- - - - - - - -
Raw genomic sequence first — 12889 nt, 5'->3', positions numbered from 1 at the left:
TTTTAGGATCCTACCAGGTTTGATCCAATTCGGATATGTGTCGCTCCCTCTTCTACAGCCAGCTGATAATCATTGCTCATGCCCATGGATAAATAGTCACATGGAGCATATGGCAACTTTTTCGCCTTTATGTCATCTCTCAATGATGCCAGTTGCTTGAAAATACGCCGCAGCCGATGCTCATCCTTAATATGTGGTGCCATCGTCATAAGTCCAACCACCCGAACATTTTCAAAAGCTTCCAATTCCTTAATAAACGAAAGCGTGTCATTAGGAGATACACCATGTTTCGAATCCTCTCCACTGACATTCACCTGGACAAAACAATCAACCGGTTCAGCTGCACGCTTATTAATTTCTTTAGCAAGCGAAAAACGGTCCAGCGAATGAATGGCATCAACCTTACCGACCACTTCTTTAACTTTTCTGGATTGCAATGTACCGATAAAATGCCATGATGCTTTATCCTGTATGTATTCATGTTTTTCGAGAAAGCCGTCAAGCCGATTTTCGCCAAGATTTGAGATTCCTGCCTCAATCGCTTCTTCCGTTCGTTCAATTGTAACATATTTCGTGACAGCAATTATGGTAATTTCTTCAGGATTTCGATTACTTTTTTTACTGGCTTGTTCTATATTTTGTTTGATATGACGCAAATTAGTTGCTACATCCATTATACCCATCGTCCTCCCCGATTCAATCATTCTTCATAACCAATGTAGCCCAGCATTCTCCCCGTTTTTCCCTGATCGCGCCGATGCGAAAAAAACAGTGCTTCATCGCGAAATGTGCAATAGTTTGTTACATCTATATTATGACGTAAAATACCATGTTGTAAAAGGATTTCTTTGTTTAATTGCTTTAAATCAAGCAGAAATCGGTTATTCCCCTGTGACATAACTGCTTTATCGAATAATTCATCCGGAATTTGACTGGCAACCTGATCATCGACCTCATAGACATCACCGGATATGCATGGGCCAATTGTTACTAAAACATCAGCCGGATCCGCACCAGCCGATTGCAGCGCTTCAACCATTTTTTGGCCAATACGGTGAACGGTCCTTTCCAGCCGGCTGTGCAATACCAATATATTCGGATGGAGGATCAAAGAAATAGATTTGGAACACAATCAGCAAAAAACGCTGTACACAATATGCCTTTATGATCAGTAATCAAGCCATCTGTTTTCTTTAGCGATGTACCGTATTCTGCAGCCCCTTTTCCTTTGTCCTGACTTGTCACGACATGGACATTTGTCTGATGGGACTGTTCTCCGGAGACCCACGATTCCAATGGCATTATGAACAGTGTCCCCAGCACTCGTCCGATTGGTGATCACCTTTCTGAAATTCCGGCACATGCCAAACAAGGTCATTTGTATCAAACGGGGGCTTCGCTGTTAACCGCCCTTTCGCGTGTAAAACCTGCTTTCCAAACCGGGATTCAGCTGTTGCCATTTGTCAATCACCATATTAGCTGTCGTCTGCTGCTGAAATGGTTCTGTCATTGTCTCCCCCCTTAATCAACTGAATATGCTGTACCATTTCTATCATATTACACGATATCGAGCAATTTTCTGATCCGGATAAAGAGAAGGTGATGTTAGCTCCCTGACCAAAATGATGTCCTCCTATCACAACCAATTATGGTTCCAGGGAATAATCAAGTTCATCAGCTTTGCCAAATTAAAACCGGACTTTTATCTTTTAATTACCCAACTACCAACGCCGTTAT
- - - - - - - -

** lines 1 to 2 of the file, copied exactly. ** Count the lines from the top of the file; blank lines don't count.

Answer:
Raw genomic sequence first — 12889 nt, 5'->3', positions numbered from 1 at the left:
TTTTAGGATCCTACCAGGTTTGATCCAATTCGGATATGTGTCGCTCCCTCTTCTACAGCCAGCTGATAATCATTGCTCATGCCCATGGATAAATAGTCACATGGAGCATATGGCAACTTTTTCGCCTTTATGTCATCTCTCAATGATGCCAGTTGCTTGAAAATACGCCGCAGCCGATGCTCATCCTTAATATGTGGTGCCATCGTCATAAGTCCAACCACCCGAACATTTTCAAAAGCTTCCAATTCCTTAATAAACGAAAGCGTGTCATTAGGAGATACACCATGTTTCGAATCCTCTCCACTGACATTCACCTGGACAAAACAATCAACCGGTTCAGCTGCACGCTTATTAATTTCTTTAGCAAGCGAAAAACGGTCCAGCGAATGAATGGCATCAACCTTACCGACCACTTCTTTAACTTTTCTGGATTGCAATGTACCGATAAAATGCCATGATGCTTTATCCTGTATGTATTCATGTTTTTCGAGAAAGCCGTCAAGCCGATTTTCGCCAAGATTTGAGATTCCTGCCTCAATCGCTTCTTCCGTTCGTTCAATTGTAACATATTTCGTGACAGCAATTATGGTAATTTCTTCAGGATTTCGATTACTTTTTTTACTGGCTTGTTCTATATTTTGTTTGATATGACGCAAATTAGTTGCTACATCCATTATACCCATCGTCCTCCCCGATTCAATCATTCTTCATAACCAATGTAGCCCAGCATTCTCCCCGTTTTTCCCTGATCGCGCCGATGCGAAAAAAACAGTGCTTCATCGCGAAATGTGCAATAGTTTGTTACATCTATATTATGACGTAAAATACCATGTTGTAAAAGGATTTCTTTGTTTAATTGCTTTAAATCAAGCAGAAATCGGTTATTCCCCTGTGACATAACTGCTTTATCGAATAATTCATCCGGAATTTGACTGGCAACCTGATCATCGACCTCATAGACATCACCGGATATGCATGGGCCAATTGTTACTAAAACATCAGCCGGATCCGCACCAGCCGATTGCAGCGCTTCAACCATTTTTTGGCCAATACGGTGAACGGTCCTTTCCAGCCGGCTGTGCAATACCAATATATTCGGATGGAGGATCAAAGAAATAGATTTGGAACACAATCAGCAAAAAACGCTGTACACAATATGCCTTTATGATCAGTAATCAAGCCATCTGTTTTCTTTAGCGATGTACCGTATTCTGCAGCCCCTTTTCCTTTGTCCTGACTTGTCACGACATGGACATTTGTCTGATGGGACTGTTCTCCGGAGACCCACGATTCCAATGGCATTATGAACAGTGTCCCCAGCACTCGTCCGATTGGTGATCACCTTTCTGAAATTCCGGCACATGCCAAACAAGGTCATTTGTATCAAACGGGGGCTTCGCTGTTAACCGCCCTTTCGCGTGTAAAACCTGCTTTCCAAACCGGGATTCAGCTGTTGCCATTTGTCAATCACCATATTAGCTGTCGTCTGCTGCTGAAATGGTTCTGTCATTGTCTCCCCCCTTAATCAACTGAATATGCTGTACCATTTCTATCATATTACACGATATCGAGCAATTTTCTGATCCGGATAAAGAGAAGGTGATGTTAGCTCCCTGACCAAAATGATGTCCTCCTATCACAACCAATTATGGTTCCAGGGAATAATCAAGTTCATCAGCTTTGCCAAATTAAAACCGGACTTTTATCTTTTAATTACCCAACTACCAACGCCGTTAT